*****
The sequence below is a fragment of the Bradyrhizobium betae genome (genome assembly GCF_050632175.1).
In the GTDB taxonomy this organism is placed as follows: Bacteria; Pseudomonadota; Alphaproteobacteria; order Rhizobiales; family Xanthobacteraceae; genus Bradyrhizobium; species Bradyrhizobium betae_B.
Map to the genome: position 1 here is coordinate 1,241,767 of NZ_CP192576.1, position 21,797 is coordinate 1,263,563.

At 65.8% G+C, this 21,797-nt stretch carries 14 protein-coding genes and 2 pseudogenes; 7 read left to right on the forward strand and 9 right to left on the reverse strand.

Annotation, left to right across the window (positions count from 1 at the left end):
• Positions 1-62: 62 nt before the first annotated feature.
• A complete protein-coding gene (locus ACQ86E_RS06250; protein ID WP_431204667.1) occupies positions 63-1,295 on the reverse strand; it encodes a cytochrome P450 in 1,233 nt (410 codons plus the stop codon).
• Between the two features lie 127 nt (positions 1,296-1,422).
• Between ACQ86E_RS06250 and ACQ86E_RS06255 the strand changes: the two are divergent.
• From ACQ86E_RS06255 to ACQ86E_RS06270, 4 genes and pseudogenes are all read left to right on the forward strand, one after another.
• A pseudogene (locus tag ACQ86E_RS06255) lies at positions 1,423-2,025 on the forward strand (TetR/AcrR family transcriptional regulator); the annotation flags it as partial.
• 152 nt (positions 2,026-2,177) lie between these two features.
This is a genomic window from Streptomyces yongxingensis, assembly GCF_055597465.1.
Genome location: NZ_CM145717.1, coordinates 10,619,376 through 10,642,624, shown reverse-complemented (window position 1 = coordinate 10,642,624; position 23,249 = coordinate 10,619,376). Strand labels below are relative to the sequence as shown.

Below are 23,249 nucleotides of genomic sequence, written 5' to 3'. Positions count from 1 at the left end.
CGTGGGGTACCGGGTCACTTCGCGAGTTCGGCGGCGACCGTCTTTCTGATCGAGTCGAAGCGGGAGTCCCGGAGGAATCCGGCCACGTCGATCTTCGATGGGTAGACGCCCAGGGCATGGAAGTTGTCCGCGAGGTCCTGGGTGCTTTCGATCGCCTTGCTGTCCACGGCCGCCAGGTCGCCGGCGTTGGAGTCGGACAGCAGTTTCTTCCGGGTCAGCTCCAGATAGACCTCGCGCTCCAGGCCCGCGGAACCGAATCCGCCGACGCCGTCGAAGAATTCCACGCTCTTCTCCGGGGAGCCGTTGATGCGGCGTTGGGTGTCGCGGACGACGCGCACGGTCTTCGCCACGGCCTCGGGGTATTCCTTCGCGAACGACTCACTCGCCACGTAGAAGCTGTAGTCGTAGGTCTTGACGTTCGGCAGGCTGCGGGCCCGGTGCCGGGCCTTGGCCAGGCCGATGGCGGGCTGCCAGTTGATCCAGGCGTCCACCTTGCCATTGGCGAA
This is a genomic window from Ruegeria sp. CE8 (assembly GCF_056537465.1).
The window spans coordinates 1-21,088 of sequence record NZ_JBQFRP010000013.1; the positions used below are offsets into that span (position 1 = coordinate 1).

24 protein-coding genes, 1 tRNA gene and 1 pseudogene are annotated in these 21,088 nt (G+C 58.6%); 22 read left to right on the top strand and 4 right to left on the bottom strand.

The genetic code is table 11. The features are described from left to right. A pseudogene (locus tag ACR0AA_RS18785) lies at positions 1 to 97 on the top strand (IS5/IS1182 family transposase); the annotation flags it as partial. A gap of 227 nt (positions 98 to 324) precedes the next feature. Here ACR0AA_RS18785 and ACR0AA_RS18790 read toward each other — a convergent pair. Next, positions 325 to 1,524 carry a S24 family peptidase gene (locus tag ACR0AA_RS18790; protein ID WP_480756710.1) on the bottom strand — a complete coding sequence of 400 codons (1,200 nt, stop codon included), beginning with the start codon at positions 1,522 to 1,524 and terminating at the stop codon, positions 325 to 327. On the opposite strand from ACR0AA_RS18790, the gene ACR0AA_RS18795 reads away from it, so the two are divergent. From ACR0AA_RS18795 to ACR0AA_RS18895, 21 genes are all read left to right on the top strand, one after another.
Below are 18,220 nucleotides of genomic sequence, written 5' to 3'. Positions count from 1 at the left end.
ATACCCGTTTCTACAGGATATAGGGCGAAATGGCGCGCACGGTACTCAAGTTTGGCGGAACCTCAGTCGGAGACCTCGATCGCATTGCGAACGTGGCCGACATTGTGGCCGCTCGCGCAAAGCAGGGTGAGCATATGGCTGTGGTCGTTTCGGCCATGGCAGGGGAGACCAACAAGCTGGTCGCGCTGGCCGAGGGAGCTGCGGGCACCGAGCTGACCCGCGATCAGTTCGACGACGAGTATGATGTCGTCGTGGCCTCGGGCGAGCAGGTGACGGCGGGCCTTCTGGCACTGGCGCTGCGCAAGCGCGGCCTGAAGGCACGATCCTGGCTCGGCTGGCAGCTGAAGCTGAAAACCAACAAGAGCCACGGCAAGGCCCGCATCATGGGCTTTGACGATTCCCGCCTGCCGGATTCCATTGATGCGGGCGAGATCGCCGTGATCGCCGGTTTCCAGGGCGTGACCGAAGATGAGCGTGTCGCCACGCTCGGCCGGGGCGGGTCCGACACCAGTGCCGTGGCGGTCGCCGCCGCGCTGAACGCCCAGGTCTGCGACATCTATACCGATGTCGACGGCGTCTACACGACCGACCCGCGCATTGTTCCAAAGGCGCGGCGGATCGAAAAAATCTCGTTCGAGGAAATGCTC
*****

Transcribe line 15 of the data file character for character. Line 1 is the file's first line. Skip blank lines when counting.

Below are 23,249 nucleotides of genomic sequence, written 5' to 3'. Positions count from 1 at the left end.